Child Custody & Visitation

For most parents, nothing is more important than the well-being of their children, which is probably one reason why child custody laws are often so challenging, not to mention emotional.

At the Thomas Family Law, we understand that child and joint custody disputes and other related legal matters are often difficult to deal with, especially if you do not have experienced legal guidance by your side. Fortunately, we are here to help.

No matter the circumstances, we will carefully evaluate the facts of your child custody case and explain your legal options in terms you can understand and help you in granting custody. We want you to have the information you need to make informed legal decisions ― decisions that are right for you and your family. Let us use our experience to help you get the results you want and your family needs.

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Child Custody

Are you involved in a child custody dispute? If so, the dedicated lawyers at Thomas Family Law, are here to help. You can count on us to always be up to date on the most recent family law issues and legislation, including those related to child custody and support.


Tennessee law expressly recognizes that most children do best when both parents are involved in their lives, and as such, relationships between a child and both of his or her parents should be fostered following divorce ― unless, of course, such actions are not in the best interests of the child, which is the primary concern during any child custody dispute.

While parents are free to work together and try to decide which custody arrangement is in their child's best interests ― often through mediation ― if they are unable to do so, the court may have to make the decision for them. When establishing child custody, a court will review several factors, including:

  • The past and current relationship between the child and each parent, including the existing love and emotional ties as well as whether one parent has primarily performed most parenting responsibilities in the past
  • The ability of each parent to provide the child with the necessities, including clothing, food and medical care
  • The ability of each parent to raise the child, including his or her moral, mental and physical fitness
  • The past and potential future performance of parenting obligations, including whether each parent will promote and encourage a meaningful relationship between the child and other parent
  • The needs of the child, including emotional needs
  • The home, school and community life of the child, as well as the importance of continuing a stable environment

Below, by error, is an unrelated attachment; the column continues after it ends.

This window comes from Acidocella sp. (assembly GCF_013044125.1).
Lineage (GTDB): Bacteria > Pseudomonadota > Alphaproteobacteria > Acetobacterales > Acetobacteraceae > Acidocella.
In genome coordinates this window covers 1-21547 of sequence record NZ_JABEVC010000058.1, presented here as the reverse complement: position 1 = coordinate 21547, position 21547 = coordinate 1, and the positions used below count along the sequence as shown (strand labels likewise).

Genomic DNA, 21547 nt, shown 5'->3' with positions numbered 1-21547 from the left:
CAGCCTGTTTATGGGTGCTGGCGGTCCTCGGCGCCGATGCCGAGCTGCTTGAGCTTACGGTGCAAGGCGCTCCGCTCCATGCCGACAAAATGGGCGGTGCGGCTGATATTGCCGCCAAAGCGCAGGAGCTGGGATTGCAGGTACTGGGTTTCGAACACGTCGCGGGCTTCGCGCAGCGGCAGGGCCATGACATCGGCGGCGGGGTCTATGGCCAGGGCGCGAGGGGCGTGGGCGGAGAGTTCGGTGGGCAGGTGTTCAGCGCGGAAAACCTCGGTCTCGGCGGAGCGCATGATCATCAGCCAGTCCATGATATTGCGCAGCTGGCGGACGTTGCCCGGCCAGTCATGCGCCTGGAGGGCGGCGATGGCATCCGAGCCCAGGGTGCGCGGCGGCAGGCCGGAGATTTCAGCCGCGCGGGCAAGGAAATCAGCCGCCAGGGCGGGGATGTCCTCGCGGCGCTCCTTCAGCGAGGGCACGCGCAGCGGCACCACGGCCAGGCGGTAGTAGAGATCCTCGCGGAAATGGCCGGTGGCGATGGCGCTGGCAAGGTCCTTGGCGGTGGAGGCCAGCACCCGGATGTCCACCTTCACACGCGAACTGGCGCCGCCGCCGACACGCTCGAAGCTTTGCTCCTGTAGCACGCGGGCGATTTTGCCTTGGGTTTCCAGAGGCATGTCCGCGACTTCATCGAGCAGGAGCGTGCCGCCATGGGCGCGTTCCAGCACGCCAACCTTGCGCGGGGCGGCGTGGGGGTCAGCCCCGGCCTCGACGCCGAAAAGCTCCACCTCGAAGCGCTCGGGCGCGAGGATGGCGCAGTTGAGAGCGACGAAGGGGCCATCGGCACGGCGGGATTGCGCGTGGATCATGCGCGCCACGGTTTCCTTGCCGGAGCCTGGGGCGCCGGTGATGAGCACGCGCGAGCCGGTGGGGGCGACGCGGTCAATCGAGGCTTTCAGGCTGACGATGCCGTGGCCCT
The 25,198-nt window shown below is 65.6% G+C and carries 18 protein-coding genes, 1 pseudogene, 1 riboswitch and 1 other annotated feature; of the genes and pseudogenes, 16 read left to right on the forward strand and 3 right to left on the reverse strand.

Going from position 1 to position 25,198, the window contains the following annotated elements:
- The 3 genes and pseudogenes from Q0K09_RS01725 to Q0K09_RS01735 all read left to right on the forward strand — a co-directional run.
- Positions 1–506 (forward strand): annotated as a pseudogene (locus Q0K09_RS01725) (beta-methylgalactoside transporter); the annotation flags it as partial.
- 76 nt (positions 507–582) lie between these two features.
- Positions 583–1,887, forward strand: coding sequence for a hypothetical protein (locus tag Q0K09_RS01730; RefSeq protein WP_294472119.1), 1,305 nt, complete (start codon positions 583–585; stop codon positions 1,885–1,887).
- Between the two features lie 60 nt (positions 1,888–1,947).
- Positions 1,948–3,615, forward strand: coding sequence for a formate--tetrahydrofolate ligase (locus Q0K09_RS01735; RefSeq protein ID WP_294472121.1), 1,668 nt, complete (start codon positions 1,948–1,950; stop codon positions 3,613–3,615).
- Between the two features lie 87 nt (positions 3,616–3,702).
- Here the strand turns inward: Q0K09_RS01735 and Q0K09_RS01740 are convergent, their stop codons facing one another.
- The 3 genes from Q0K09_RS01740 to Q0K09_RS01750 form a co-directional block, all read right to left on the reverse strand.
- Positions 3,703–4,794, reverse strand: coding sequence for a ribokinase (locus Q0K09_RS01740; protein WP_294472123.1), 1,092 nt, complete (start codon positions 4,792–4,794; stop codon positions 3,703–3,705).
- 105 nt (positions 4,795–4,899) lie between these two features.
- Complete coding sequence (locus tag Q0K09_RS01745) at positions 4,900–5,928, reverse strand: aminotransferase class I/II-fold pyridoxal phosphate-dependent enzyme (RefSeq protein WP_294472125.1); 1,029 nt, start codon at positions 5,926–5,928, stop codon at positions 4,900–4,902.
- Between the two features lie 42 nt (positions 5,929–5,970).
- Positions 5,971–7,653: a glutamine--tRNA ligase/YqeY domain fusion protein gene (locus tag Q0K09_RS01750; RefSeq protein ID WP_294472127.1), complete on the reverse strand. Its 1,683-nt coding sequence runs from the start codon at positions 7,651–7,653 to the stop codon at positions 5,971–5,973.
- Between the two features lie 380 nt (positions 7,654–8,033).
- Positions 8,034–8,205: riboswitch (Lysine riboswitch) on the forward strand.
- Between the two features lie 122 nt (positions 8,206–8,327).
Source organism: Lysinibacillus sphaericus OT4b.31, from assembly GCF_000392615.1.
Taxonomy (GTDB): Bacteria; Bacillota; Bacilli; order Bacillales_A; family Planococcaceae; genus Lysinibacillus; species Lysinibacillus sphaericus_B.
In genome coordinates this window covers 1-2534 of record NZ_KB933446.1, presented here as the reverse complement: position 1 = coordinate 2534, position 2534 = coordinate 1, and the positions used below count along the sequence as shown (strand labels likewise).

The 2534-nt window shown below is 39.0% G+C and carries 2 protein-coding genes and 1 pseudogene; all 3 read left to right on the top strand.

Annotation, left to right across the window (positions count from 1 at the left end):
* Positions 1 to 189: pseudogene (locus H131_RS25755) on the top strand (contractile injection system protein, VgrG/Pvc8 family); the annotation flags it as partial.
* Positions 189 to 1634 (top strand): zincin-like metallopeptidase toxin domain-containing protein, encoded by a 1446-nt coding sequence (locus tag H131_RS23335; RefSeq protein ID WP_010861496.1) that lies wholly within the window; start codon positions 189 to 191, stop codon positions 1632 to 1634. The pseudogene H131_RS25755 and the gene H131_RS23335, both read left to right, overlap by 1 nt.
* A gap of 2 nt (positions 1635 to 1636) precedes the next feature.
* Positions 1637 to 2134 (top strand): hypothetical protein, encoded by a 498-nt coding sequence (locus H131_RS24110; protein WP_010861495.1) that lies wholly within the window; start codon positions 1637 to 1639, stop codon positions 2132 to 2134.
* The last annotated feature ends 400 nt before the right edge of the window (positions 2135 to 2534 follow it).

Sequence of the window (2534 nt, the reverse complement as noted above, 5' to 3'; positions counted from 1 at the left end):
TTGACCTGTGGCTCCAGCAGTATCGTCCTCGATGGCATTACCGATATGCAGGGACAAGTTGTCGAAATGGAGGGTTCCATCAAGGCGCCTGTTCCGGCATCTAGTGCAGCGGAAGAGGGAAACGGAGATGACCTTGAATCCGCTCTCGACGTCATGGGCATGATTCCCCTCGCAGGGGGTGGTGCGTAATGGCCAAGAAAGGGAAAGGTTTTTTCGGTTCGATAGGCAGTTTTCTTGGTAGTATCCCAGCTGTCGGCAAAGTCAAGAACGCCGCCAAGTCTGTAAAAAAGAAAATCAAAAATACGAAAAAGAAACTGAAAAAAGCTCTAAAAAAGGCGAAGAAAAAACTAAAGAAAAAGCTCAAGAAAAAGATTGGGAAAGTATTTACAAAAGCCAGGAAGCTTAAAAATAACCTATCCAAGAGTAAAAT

• The child's relationship with other siblings and other family members
  • The child's preference, but only if he or she is 12-years-old or older
  • Any evidence of emotional or physical abuse

After reviewing these and any other relevant factors, a court will outline a custody arrangement, including the parents' decision-making authority and residential/custody schedule, in a written plan otherwise referred to as a permanent parenting plan.

While the law and factors discussed above are specific to Tennessee law, custody determinations in Mississippi involve many similar legal principles. To learn more about child custody disputes under either Tennessee or Mississippi law, contact the attorneys at Thomas Family Law.


Paternity disputes are often challenging and emotionally charged legal issues. Fortunately, the dedicated lawyers at Thomas Family Law can help. Whether you are a financially strapped mother in need of child support or a father wishing to establish custody rights, we can help explain your legal options and guide you through this complex process.


If a child is born to a married woman, Tennessee law automatically presumes that her husband is the child's father ― meaning his name will be on the birth certificate.

However, if the parents are not married at the time of birth, there are two primary ways to establish paternity:

  • Voluntary acknowledgement of paternity: When the mother and father agree on paternity, they can sign a voluntary acknowledgement of paternity, which they often complete at the hospital. This acknowledgement is then sent to the office of vital records and the father's name is placed on the birth certificate. One important thing to remember is that a man only has 60 days to dispute or rescind a voluntary acknowledgement of paternity after signing, which can cause many issues down the road if the man discovers he is not the child's father.
  • Court order: If an unwed mother and father cannot agree on paternity, either of them can file a petition with the court to establish parentage. These disputes are often resolved using DNA or genetic testing.

As mentioned earlier, there are many important reasons to establish paternity under Tennessee law. For instance, in many cases a woman will have to first establish paternity before the court will order the father make child support payments. Similarly, a father's right to custody or visitation is dependent on him being the child's legal father.

The Memphis area family law attorneys at Thomas Family Law are adept at handling contested as well as agreed paternity, support and custody matters with discretion and skill. Their experience in expertly navigating complex parentage cases is unparalleled.

Parenting Plans

In simple terms, a permanent parenting plan is a written plan that outlines your parental responsibilities, decision-making authority and residential schedule with your child. If you are going through a divorce, legal separation or annulment and children are involved, your final decree must incorporate a parenting plan.